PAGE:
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InfoQ Homepage News Is Enterprise Data Management the Third Face of the SOA/BPM Coin?

Is Enterprise Data Management the Third Face of the SOA/BPM Coin?


Fred Cummins, an EDS fellow, and SOA veteran wrote an essay last week on "Data Management for SOA". He is looking at how some of the key tenets of service design  ("loose coupling" and "autonomy") relate to enterprise data in the context of achieving reuse and enabling change.

Even though Fred acknowledges that these tenets are essential to deliver the value of SOA:

The value of SOA comes from the ability to integrate [services] in multiple business contexts, and the ability to optimize and adapt them with minimal impact on their users.

he also notes:

However, this decoupling and autonomy conflicts with the use of shared databases.

Those who focus on data management have, for decades, driven the industry toward consolidation of databases under a philosophy that tighter coupling means greater efficiency and consistency.

The data gurus are struggling with reconciling [Enterprise] Data Management with the loose coupling of SOA.

He points to Jill Dyché who is recommending:

start with the [master] data. This sounds counterintuitive, since SOA is about offering standardized business processes as services, but the concept of data as a service is actually more viable for companies just beginning to think about SOA.

and Dan Gardner who observes in "SOA and compute clouds point to rethinking data entirely: roles and permissions, not rows and tables" that:

much of an enterprise's data is no longer controlled by the IT organization

But Fred dismisses these two considerations which he finds only marginally relevant to SOA. He proposes that:

The data that must remain the primary focus of attention for SOA are the data produced, consumed and managed by business systems that represent the past, present or future state of the enterprise. From a business perspective, the concerns are not a matter of distributed storage but how the data are validated, managed and protected.

Fred points out that he is in agreement with Steve Karlovitz:

As a single entry point to all enterprise data stores, the implementation of a data service layer has many benefits.

  • Data access can now be performed in a centralized manner.
  • The various business rules will be referenced for how the data transformation will occur.
  • With a single entry point, issues such as optimization and transformation can be addressed.
  • [It ] ensur[es] data integrity and security
  • an organization will dramatically reduce time to market on new features

But the question is how can we design this Data Service Layer? Fred sees 3 different possibilities:

  1. the data service layer is a data access facility that supports database access by all applications using a canonical view of a shared database similar to a object-relational transformation facility,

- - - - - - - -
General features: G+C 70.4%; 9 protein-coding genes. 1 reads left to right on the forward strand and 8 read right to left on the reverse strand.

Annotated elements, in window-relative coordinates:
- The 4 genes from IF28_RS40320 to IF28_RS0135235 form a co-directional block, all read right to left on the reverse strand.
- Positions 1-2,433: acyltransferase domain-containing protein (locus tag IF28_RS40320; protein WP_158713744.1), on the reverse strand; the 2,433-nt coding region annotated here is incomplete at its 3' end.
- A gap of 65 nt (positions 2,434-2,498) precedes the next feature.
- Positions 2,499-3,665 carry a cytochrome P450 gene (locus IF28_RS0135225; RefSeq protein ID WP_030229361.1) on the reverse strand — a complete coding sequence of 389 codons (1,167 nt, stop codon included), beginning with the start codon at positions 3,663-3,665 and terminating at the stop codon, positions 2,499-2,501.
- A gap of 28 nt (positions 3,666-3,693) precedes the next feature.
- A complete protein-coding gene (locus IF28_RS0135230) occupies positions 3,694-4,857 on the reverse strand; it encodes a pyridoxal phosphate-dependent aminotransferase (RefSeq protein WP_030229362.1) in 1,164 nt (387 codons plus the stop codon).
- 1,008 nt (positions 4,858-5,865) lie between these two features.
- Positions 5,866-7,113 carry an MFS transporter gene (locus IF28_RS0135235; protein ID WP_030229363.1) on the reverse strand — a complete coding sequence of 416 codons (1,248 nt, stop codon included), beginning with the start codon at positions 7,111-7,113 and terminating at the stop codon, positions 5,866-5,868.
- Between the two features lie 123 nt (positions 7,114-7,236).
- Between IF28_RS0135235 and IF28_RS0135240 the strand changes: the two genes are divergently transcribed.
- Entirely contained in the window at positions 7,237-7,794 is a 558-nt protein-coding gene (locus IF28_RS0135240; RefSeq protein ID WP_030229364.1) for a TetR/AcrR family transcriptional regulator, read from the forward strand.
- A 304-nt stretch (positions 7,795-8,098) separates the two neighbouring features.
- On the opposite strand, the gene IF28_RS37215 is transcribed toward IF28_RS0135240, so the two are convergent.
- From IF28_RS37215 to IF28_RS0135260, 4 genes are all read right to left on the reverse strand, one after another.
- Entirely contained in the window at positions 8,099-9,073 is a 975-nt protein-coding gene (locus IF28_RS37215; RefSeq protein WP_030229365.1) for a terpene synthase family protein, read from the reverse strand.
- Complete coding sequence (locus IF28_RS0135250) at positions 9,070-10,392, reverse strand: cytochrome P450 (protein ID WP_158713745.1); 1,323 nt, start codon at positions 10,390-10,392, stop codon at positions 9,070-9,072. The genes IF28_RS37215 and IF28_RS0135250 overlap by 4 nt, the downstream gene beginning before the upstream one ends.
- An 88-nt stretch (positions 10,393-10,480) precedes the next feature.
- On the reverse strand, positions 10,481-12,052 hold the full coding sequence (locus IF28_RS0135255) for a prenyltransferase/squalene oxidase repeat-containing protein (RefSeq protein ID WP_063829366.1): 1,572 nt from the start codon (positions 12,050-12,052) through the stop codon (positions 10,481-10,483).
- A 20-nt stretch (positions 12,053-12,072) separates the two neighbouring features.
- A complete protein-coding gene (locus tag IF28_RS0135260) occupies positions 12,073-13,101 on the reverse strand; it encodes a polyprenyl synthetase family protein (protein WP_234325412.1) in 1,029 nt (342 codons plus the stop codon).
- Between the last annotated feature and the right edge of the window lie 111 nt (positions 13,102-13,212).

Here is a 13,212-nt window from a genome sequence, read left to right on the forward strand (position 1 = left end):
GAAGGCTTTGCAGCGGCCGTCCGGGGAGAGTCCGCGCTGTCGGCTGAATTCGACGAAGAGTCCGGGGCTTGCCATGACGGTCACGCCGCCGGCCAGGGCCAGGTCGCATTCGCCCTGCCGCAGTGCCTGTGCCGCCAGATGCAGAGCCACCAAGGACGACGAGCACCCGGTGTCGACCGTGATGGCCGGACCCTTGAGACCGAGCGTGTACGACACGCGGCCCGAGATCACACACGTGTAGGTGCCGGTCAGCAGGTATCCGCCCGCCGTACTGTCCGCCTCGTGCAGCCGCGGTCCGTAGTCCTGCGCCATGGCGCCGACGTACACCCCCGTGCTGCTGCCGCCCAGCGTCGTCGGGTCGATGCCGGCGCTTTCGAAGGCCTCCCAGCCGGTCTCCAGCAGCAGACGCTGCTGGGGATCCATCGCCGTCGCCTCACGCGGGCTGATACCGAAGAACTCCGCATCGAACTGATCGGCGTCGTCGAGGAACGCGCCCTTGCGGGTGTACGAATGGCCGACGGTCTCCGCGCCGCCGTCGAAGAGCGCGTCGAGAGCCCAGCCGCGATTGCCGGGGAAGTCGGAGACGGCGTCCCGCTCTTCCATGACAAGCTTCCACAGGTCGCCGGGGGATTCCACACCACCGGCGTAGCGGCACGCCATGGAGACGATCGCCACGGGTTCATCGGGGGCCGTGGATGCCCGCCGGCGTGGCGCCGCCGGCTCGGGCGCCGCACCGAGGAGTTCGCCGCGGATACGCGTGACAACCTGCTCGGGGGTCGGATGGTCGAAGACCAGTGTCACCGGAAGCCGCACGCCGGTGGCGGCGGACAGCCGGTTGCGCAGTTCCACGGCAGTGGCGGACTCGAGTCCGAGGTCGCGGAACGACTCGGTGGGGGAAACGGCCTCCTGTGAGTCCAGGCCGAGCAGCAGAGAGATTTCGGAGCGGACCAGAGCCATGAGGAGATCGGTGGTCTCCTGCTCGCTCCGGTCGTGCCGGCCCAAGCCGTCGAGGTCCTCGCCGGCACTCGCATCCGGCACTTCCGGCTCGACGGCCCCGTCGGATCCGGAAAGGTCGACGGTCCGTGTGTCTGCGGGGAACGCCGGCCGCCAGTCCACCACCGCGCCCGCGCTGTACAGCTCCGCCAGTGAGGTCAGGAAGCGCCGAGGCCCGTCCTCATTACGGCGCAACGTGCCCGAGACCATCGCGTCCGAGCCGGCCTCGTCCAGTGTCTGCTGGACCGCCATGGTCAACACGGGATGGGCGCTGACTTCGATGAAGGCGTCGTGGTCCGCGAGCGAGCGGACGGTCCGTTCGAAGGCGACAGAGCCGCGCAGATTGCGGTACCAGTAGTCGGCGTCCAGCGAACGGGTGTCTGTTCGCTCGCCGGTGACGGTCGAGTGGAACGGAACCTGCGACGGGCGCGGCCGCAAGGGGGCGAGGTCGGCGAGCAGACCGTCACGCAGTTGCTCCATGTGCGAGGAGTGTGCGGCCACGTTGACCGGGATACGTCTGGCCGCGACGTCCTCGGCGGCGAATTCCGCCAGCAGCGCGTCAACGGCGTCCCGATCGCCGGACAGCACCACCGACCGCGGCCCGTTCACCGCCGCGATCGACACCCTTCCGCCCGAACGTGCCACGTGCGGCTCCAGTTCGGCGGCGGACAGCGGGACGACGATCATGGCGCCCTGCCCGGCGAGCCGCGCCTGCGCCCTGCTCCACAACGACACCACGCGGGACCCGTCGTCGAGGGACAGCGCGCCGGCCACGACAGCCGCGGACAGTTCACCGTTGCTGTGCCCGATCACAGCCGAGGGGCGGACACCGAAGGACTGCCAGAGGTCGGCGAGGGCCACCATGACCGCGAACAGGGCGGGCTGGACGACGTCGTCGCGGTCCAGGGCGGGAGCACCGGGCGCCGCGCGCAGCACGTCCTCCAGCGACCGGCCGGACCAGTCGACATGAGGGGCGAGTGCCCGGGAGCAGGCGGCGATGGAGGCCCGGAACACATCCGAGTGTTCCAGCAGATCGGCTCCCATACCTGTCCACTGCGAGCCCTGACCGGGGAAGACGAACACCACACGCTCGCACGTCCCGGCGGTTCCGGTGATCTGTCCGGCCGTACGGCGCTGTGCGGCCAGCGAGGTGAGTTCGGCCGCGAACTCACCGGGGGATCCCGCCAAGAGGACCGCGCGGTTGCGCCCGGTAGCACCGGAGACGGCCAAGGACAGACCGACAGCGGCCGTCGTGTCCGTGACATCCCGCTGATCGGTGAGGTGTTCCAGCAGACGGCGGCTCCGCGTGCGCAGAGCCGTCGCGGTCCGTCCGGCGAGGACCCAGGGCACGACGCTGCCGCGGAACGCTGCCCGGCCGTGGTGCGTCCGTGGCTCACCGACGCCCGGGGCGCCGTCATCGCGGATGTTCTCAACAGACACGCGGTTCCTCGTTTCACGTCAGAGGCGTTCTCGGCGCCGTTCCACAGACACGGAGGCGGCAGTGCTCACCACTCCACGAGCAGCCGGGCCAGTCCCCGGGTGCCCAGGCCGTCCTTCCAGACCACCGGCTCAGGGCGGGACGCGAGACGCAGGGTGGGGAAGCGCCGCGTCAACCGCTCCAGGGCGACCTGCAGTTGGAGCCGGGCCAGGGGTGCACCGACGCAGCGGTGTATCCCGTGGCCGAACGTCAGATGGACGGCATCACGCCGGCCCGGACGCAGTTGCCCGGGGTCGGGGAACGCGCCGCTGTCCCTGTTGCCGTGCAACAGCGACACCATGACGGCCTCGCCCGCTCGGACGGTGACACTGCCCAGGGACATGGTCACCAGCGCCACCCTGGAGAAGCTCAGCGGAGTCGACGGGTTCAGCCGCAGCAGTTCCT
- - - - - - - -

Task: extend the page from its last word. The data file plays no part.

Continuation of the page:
2. data from heterogeneous application databases is replicated and integrated in an enterprise database with a canonical data schema,
  3. access to heterogeneous databases is provided through requests expressed as queries on a canonical, virtual database.

The first one, is essentially a concept of a shared database. Fred points out that it is essentially impractical because:

many services will continue to use legacy or COTS systems that incorporate their own databases [and] heterogeneity of service unit implementation technologies is fundamental to SOA agility

The second approach leverages the concept of an "operational data store" that is now common in Enterprise Data Management and Business Intelligence groups. There he still sees some issues:

there will be delays in the updates from various sources, so achieving a fully consistent view may still be difficult. This replicated data should be used only for queries-it would be very difficult to manage updates.  The master data, "the single version of the truth" is still in the source databases and must be controlled by their owners.

The third approach is well aligned with Enterprise Information Integration capabilities. Fred notes that:

EII did not gain much market acceptance when it was introduced several years ago, but with SOA, its time has come.

He advises however that:

While some EII tools support updates to the heterogeneous databases, updates should still be controlled by the service units that own those databases.

This comment can be correlated with a recommendation to build service interfaces along Object Lifecycles, which was also echoed here.

Fred concludes:

Data management for SOA should be approached as requiring an enterprise logical data model, mechanisms for federation and sharing of data among relatively autonomous service units, and a data management plan that defines responsibilities, flows, master data stores, latency of updates, synchronization strategies and accountability for data integrity and protection.

It has often been said that BPM and SOA are the "two faces of the same coin". However, as SOA implementations reach new levels of maturity, people realize that Data, and their relational nature, need to be considered as well, perhaps even more so than Business Processes. Creating services that "validate, manage and protect" data is not easy, it requires some technologies and a precise methodology that are relatively new to most IT organizations. In particular, it  brings Enterprise Data Management at the core of your Service Oriented Architecture. Ultimately, the concept of Object Lifecycle seems to emerge as a unifying concept for Data, Service and Business Processes.

Is EDM important to your Service Design? Are you leveraging a Logical Data Model? Which approach did you take to create Data Services?

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